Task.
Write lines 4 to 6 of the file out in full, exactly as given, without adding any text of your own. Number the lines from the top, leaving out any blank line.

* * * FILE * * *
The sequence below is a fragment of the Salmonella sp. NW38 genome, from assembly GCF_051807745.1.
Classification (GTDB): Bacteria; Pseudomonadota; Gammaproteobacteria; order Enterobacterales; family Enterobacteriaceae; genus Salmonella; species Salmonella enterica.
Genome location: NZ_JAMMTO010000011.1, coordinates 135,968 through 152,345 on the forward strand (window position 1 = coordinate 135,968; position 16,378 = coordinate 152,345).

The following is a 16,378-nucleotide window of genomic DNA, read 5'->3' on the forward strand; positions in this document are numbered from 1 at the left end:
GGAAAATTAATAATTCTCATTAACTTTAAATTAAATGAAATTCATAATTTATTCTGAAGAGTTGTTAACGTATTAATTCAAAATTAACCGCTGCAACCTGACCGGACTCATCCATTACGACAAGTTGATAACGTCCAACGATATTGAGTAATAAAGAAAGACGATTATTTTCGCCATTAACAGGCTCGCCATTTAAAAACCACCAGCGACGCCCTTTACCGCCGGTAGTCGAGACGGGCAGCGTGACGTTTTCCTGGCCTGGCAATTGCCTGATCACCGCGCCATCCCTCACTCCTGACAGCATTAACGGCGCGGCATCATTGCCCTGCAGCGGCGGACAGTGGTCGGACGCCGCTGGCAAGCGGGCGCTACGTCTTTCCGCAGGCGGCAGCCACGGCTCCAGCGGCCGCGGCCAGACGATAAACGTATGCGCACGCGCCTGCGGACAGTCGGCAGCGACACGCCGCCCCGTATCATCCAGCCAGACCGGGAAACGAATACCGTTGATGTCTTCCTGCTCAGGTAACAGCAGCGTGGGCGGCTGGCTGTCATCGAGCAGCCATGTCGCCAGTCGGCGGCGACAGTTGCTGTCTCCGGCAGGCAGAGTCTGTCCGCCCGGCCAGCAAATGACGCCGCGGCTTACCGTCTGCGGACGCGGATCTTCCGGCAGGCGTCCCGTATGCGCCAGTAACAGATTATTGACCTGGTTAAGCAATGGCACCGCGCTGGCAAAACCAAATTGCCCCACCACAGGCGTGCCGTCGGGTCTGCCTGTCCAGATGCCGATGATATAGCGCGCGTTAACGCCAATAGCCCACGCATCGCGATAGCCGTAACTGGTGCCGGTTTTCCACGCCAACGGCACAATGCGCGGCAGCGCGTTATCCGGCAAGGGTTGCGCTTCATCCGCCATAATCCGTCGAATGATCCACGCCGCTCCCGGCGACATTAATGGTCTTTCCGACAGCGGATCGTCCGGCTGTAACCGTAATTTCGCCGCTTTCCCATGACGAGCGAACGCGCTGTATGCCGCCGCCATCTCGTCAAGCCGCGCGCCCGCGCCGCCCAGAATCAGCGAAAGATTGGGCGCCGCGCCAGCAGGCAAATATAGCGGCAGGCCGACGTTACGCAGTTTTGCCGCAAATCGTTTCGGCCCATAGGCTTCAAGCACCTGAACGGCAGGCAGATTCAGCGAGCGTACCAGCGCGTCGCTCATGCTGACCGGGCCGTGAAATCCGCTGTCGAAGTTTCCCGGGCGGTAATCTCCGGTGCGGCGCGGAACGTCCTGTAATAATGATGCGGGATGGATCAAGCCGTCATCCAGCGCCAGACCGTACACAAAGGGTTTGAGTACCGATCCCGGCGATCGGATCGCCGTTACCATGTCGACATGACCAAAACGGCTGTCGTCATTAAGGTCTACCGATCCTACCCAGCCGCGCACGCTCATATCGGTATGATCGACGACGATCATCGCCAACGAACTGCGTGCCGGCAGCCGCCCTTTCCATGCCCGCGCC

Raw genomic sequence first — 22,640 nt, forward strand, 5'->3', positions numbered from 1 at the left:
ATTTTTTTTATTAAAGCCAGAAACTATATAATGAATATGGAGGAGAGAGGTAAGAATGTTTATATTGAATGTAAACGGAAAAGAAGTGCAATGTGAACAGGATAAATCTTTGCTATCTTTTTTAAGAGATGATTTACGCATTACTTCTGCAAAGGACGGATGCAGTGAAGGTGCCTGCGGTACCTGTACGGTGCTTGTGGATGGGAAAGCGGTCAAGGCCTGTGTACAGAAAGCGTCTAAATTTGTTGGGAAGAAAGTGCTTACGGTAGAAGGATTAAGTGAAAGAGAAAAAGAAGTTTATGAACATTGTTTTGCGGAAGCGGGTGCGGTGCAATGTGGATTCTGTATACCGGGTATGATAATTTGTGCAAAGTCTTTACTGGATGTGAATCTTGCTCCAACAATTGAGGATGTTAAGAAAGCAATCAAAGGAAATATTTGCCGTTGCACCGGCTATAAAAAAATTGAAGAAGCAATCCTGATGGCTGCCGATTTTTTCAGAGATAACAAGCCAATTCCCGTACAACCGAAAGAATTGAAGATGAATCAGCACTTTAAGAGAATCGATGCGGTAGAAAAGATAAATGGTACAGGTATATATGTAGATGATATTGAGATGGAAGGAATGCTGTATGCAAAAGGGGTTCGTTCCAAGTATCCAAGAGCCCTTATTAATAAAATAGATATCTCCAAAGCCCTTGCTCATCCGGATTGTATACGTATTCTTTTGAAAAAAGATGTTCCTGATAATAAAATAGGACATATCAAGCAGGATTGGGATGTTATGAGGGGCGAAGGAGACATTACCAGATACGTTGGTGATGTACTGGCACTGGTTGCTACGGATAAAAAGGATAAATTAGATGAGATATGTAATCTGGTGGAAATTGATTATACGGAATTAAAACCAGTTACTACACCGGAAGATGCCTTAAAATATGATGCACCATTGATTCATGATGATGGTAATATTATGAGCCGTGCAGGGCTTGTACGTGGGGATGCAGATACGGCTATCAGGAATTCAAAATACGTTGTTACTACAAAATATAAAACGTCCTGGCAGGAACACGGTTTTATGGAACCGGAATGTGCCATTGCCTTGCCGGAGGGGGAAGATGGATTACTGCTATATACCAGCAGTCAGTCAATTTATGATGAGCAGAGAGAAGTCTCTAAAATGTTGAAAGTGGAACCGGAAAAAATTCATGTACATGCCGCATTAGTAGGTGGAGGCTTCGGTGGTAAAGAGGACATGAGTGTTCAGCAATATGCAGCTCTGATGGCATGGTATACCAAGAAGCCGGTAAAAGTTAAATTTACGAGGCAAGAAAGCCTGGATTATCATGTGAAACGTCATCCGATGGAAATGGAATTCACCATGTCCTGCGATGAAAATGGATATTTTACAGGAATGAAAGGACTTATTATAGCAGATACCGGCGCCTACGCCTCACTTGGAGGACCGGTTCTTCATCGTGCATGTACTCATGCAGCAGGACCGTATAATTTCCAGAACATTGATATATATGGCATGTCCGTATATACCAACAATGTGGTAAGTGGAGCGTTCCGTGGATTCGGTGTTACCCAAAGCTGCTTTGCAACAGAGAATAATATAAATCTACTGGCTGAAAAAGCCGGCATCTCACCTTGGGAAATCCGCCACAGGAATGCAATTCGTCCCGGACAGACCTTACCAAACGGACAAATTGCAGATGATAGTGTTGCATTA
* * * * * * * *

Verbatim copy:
The following is a 16,378-nucleotide window of genomic DNA, read 5'->3' on the forward strand; positions in this document are numbered from 1 at the left end:
GGAAAATTAATAATTCTCATTAACTTTAAATTAAATGAAATTCATAATTTATTCTGAAGAGTTGTTAACGTATTAATTCAAAATTAACCGCTGCAACCTGACCGGACTCATCCATTACGACAAGTTGATAACGTCCAACGATATTGAGTAATAAAGAAAGACGATTATTTTCGCCATTAACAGGCTCGCCATTTAAAAACCACCAGCGACGCCCTTTACCGCCGGTAGTCGAGACGGGCAGCGTGACGTTTTCCTGGCCTGGCAATTGCCTGATCACCGCGCCATCCCTCACTCCTGACAGCATTAACGGCGCGGCATCATTGCCCTGCAGCGGCGGACAGTGGTCGGACGCCGCTGGCAAGCGGGCGCTACGTCTTTCCGCAGGCGGCAGCCACGGCTCCAGCGGCCGCGGCCAGACGATAAACGTATGCGCACGCGCCTGCGGACAGTCGGCAGCGACACGCCGCCCCGTATCATCCAGCCAGACCGGGAAACGAATACCGTTGATGTCTTCCTGCTCAGGTAACAGCAGCGTGGGCGGCTGGCTGTCATCGAGCAGCCATGTCGCCAGTCGGCGGCGACAGTTGCTGTCTCCGGCAGGCAGAGTCTGTCCGCCCGGCCAGCAAATGACGCCGCGGCTTACCGTCTGCGGACGCGGATCTTCCGGCAGGCGTCCCGTATGCGCCAGTAACAGATTATTGACCTGGTTAAGCAATGGCACCGCGCTGGCAAAACCAAATTGCCCCACCACAGGCGTGCCGTCGGGTCTGCCTGTCCAGATGCCGATGATATAGCGCGCGTTAACGCCAATAGCCCACGCATCGCGATAGCCGTAACTGGTGCCGGTTTTCCACGCCAACGGCACAATGCGCGGCAGCGCGTTATCCGGCAAGGGTTGCGCTTCATCCGCCATAATCCGTCGAATGATCCACGCCGCTCCCGGCGACATTAATGGTCTTTCCGACAGCGGATCGTCCGGCTGTAACCGTAATTTCGCCGCTTTCCCATGACGAGCGAACGCGCTGTATGCCGCCGCCATCTCGTCAAGCCGCGCGCCCGCGCCGCCCAGAATCAGCGAAAGATTGGGCGCCGCGCCAGCAGGCAAATATAGCGGCAGGCCGACGTTACGCAGTTTTGCCGCAAATCGTTTCGGCCCATAGGCTTCAAGCACCTGAACGGCAGGCAGATTCAGCGAGCGTACCAGCGCGTCGCTCATGCTGACCGGGCCGTGAAATCCGCTGTCGAAGTTTCCCGGGCGGTAATCTCCGGTGCGGCGCGGAACGTCCTGTAATAATGATGCGGGATGGATCAAGCCGTCATCCAGCGCCAGACCGTACACAAAGGGTTTGAGTACCGATCCCGGCGATCGGATCGCCGTTACCATGTCGACATGACCAAAACGGCTGTCGTCATTAAGGTCTACCGATCCTACCCAGCCGCGCACGCTCATATCGGTATGATCGACGACGATCATCGCCAACGAACTGCGTGCCGGCAGCCGCCCTTTCCATGCCCGCGCC

Raw genomic sequence first — 22,640 nt, forward strand, 5'->3', positions numbered from 1 at the left: